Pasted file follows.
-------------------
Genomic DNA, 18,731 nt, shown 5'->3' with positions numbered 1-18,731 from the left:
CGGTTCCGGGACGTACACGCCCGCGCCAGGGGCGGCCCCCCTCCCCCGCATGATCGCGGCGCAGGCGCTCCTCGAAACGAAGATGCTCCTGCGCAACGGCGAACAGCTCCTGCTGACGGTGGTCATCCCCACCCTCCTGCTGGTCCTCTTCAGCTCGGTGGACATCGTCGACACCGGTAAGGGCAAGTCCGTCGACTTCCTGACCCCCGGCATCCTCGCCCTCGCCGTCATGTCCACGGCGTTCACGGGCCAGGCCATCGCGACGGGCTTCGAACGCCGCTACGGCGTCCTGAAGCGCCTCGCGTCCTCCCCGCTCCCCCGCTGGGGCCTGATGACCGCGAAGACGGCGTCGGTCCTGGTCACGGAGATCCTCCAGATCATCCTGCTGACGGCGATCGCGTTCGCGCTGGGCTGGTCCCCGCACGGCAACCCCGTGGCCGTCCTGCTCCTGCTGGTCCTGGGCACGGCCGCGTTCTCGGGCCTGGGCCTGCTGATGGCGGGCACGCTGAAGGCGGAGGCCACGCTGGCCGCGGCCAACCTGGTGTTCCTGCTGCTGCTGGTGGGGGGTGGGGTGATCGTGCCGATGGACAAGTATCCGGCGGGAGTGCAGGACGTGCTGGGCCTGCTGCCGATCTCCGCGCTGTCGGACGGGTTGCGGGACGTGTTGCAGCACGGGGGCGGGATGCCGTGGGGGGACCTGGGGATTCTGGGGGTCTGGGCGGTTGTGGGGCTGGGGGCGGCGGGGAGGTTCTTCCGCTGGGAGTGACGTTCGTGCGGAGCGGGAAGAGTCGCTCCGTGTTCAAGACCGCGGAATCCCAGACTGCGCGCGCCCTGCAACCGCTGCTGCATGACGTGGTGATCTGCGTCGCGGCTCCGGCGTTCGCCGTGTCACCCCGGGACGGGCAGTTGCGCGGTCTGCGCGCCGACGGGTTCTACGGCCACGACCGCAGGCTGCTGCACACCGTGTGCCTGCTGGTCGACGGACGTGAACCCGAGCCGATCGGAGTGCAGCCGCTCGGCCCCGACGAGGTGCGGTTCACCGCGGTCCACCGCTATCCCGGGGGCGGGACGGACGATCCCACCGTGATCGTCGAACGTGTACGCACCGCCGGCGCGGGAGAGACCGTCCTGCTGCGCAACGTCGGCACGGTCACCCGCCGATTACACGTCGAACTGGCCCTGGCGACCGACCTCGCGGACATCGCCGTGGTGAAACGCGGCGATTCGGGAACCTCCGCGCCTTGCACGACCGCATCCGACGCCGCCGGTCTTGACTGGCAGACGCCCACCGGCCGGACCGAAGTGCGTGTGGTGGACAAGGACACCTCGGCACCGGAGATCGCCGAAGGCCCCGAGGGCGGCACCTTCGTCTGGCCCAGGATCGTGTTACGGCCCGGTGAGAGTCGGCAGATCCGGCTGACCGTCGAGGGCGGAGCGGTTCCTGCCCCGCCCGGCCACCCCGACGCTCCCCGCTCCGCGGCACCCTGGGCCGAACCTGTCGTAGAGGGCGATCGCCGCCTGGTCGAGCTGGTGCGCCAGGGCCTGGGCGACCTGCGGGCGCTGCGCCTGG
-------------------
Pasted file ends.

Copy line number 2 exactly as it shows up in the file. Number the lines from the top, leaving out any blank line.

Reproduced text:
CGGTTCCGGGACGTACACGCCCGCGCCAGGGGCGGCCCCCCTCCCCCGCATGATCGCGGCGCAGGCGCTCCTCGAAACGAAGATGCTCCTGCGCAACGGCGAACAGCTCCTGCTGACGGTGGTCATCCCCACCCTCCTGCTGGTCCTCTTCAGCTCGGTGGACATCGTCGACACCGGTAAGGGCAAGTCCGTCGACTTCCTGACCCCCGGCATCCTCGCCCTCGCCGTCATGTCCACGGCGTTCACGGGCCAGGCCATCGCGACGGGCTTCGAACGCCGCTACGGCGTCCTGAAGCGCCTCGCGTCCTCCCCGCTCCCCCGCTGGGGCCTGATGACCGCGAAGACGGCGTCGGTCCTGGTCACGGAGATCCTCCAGATCATCCTGCTGACGGCGATCGCGTTCGCGCTGGGCTGGTCCCCGCACGGCAACCCCGTGGCCGTCCTGCTCCTGCTGGTCCTGGGCACGGCCGCGTTCTCGGGCCTGGGCCTGCTGATGGCGGGCACGCTGAAGGCGGAGGCCACGCTGGCCGCGGCCAACCTGGTGTTCCTGCTGCTGCTGGTGGGGGGTGGGGTGATCGTGCCGATGGACAAGTATCCGGCGGGAGTGCAGGACGTGCTGGGCCTGCTGCCGATCTCCGCGCTGTCGGACGGGTTGCGGGACGTGTTGCAGCACGGGGGCGGGATGCCGTGGGGGGACCTGGGGATTCTGGGGGTCTGGGCGGTTGTGGGGCTGGGGGCGGCGGGGAGGTTCTTCCGCTGGGAGTGACGTTCGTGCGGAGCGGGAAGAGTCGCTCCGTGTTCAAGACCGCGGAATCCCAGACTGCGCGCGCCCTGCAACCGCTGCTGCATGACGTGGTGATCTGCGTCGCGGCTCCGGCGTTCGCCGTGTCACCCCGGGACGGGCAGTTGCGCGGTCTGCGCGCCGACGGGTTCTACGGCCACGACCGCAGGCTGCTGCACACCGTGTGCCTGCTGGTCGACGGACGTGAACCCGAGCCGATCGGAGTGCAGCCGCTCGGCCCCGACGAGGTGCGGTTCACCGCGGTCCACCGCTATCCCGGGGGCGGGACGGACGATCCCACCGTGATCGTCGAACGTGTACGCACCGCCGGCGCGGGAGAGACCGTCCTGCTGCGCAACGTCGGCACGGTCACCCGCCGATTACACGTCGAACTGGCCCTGGCGACCGACCTCGCGGACATCGCCGTGGTGAAACGCGGCGATTCGGGAACCTCCGCGCCTTGCACGACCGCATCCGACGCCGCCGGTCTTGACTGGCAGACGCCCACCGGCCGGACCGAAGTGCGTGTGGTGGACAAGGACACCTCGGCACCGGAGATCGCCGAAGGCCCCGAGGGCGGCACCTTCGTCTGGCCCAGGATCGTGTTACGGCCCGGTGAGAGTCGGCAGATCCGGCTGACCGTCGAGGGCGGAGCGGTTCCTGCCCCGCCCGGCCACCCCGACGCTCCCCGCTCCGCGGCACCCTGGGCCGAACCTGTCGTAGAGGGCGATCGCCGCCTGGTCGAGCTGGTGCGCCAGGGCCTGGGCGACCTGCGGGCGCTGCGCCTGG